News & Views » Views

Those who died in 2018 that you might not have realized



With the nationally broadcast send-off for President George H.W. Bush only just in the rearview mirror, and with the calendar's impending turnover to 2019 just a few days ahead, it's that time of year when the notable deaths of 2018 will be aggregated and slideshow-ed for consumption on your favorite mobile device.

You will read about and remember Anthony Bourdain and Stephen Hillenburg and Aretha Franklin and Stan Lee and William Goldman and Paul Allen and Mac Miller and other luminaries whose deaths were of general and widespread interest. What's offered here is different. Yes, these people also died in 2018, but their deaths largely didn't vault from the obit pages of The New York Times or The Washington Post, where notable deaths are chronicled in beautiful and regular fashion, or from the obit pages of the daily papers of cities where these folks lived and worked. Their endings may not have merited a CNN chyron or Twitter Moment headline, but that they were lesser known doesn't mean they aren't worth remembering.

Emily "Mount Fiji" Dole, pioneer of female professional wrestling
Thomas Bopp, amateur astronomer and discoverer of Comet Hale-Bopp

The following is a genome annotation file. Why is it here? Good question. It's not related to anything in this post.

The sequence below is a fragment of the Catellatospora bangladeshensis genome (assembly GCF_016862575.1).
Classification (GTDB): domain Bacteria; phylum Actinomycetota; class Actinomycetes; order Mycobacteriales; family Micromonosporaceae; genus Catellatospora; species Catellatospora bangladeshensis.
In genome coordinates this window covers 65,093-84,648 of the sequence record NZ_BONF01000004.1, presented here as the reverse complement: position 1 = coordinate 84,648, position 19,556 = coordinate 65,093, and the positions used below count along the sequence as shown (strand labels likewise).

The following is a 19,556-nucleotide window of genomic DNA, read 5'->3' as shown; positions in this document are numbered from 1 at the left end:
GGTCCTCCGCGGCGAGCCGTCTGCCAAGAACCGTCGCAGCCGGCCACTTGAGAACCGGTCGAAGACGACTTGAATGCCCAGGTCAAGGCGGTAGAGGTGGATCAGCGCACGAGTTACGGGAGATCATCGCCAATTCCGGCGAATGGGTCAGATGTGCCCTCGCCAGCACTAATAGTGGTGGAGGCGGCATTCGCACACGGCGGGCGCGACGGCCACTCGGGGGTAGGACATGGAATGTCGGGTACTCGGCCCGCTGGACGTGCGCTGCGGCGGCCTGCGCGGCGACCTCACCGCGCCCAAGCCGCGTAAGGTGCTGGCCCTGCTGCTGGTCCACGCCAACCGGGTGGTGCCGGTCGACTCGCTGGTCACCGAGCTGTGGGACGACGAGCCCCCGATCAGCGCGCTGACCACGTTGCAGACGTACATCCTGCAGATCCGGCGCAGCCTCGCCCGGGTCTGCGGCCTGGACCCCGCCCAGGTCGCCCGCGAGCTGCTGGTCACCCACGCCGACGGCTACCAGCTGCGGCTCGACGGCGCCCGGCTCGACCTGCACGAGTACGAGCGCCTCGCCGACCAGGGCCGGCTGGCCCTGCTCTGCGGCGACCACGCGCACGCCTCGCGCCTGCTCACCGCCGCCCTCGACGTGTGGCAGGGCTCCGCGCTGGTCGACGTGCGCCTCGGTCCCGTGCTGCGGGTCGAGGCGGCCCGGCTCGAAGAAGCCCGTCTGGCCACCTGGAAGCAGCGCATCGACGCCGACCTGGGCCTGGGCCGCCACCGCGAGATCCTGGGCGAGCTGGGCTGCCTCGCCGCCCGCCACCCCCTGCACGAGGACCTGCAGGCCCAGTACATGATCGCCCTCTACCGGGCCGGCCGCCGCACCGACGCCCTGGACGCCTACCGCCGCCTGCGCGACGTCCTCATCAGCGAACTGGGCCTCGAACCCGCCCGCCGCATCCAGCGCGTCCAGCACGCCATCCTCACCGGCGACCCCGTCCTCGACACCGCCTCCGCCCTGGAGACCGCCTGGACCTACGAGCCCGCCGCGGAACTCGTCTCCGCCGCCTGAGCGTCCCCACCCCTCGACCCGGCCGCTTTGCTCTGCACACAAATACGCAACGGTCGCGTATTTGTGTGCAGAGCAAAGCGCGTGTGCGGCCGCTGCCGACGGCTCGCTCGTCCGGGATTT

Ursula K. Le Guin, trailblazing speculative novelist
Mark E. Smith, irascible frontman of the Fall
Gary Burden, essential album cover artist of the 1970s
Arnie Lerma, ex-Scientologist who became Scientology's fiercest critic
Judith Leiber, Holocaust survivor and designer of extravagant handbags
Glenn Snoddy, recording engineer and inventor of the fuzz tone
Ted Dabney, electronics engineer and co-founder of Atari
Mike Arnold, owner-operator of St. Louis' Gus Gus Fun Bus
Vladimir Voinovich, Soviet dissident and dystopian satirist
Mary Carlisle, "Baby starlet" who made more than 60 films in a decade
Chief Wahoo, Cleveland Indians mascot and racial flashpoint
Hamiet Bluiett, progressive jazz titan
William Shearer, immunologist and physician to the so-called Bubble Boy
Dorcas Reilly, inventor of the green bean casserole

Stay on top of Detroit news and views. Sign up for our weekly issue newsletter delivered each Wednesday.


We welcome readers to submit letters regarding articles and content in Detroit Metro Times. Letters should be a minimum of 150 words, refer to content that has appeared on Detroit Metro Times, and must include the writer's full name, address, and phone number for verification purposes. No attachments will be considered. Writers of letters selected for publication will be notified via email. Letters may be edited and shortened for space.

Email us at [email protected].

Support Local Journalism.
Join the Detroit Metro Times Press Club

Local journalism is information. Information is power. And we believe everyone deserves access to accurate independent coverage of their community and state. Our readers helped us continue this coverage in 2020, and we are so grateful for the support.

Help us keep this coverage going in 2021. Whether it's a one-time acknowledgement of this article or an ongoing membership pledge, your support goes to local-based reporting from our small but mighty team.

Join the Metro Times Press Club for as little as $5 a month.